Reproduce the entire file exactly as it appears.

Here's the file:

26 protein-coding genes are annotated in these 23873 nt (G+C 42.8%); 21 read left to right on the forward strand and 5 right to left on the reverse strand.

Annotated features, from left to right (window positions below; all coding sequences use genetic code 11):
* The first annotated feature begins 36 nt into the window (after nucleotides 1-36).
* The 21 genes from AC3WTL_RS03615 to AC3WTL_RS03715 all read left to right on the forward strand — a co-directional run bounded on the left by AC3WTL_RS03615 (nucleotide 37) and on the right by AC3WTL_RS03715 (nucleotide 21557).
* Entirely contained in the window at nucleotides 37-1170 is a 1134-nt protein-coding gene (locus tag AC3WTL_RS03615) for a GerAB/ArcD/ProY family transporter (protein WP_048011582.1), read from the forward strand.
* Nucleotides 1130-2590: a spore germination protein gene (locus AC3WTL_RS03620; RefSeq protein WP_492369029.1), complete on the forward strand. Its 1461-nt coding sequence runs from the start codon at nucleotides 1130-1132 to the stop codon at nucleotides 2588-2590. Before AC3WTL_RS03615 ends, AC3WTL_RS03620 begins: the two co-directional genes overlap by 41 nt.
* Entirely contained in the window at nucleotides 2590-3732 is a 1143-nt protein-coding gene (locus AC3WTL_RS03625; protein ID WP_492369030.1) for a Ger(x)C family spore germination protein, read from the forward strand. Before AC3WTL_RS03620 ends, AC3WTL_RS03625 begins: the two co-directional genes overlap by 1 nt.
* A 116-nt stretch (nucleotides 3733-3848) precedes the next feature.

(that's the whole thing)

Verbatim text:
26 protein-coding genes are annotated in these 23873 nt (G+C 42.8%); 21 read left to right on the forward strand and 5 right to left on the reverse strand.

Annotated features, from left to right (window positions below; all coding sequences use genetic code 11):
* The first annotated feature begins 36 nt into the window (after nucleotides 1-36).
* The 21 genes from AC3WTL_RS03615 to AC3WTL_RS03715 all read left to right on the forward strand — a co-directional run bounded on the left by AC3WTL_RS03615 (nucleotide 37) and on the right by AC3WTL_RS03715 (nucleotide 21557).
* Entirely contained in the window at nucleotides 37-1170 is a 1134-nt protein-coding gene (locus tag AC3WTL_RS03615) for a GerAB/ArcD/ProY family transporter (protein WP_048011582.1), read from the forward strand.
* Nucleotides 1130-2590: a spore germination protein gene (locus AC3WTL_RS03620; RefSeq protein WP_492369029.1), complete on the forward strand. Its 1461-nt coding sequence runs from the start codon at nucleotides 1130-1132 to the stop codon at nucleotides 2588-2590. Before AC3WTL_RS03615 ends, AC3WTL_RS03620 begins: the two co-directional genes overlap by 41 nt.
* Entirely contained in the window at nucleotides 2590-3732 is a 1143-nt protein-coding gene (locus AC3WTL_RS03625; protein ID WP_492369030.1) for a Ger(x)C family spore germination protein, read from the forward strand. Before AC3WTL_RS03620 ends, AC3WTL_RS03625 begins: the two co-directional genes overlap by 1 nt.
* A 116-nt stretch (nucleotides 3733-3848) precedes the next feature.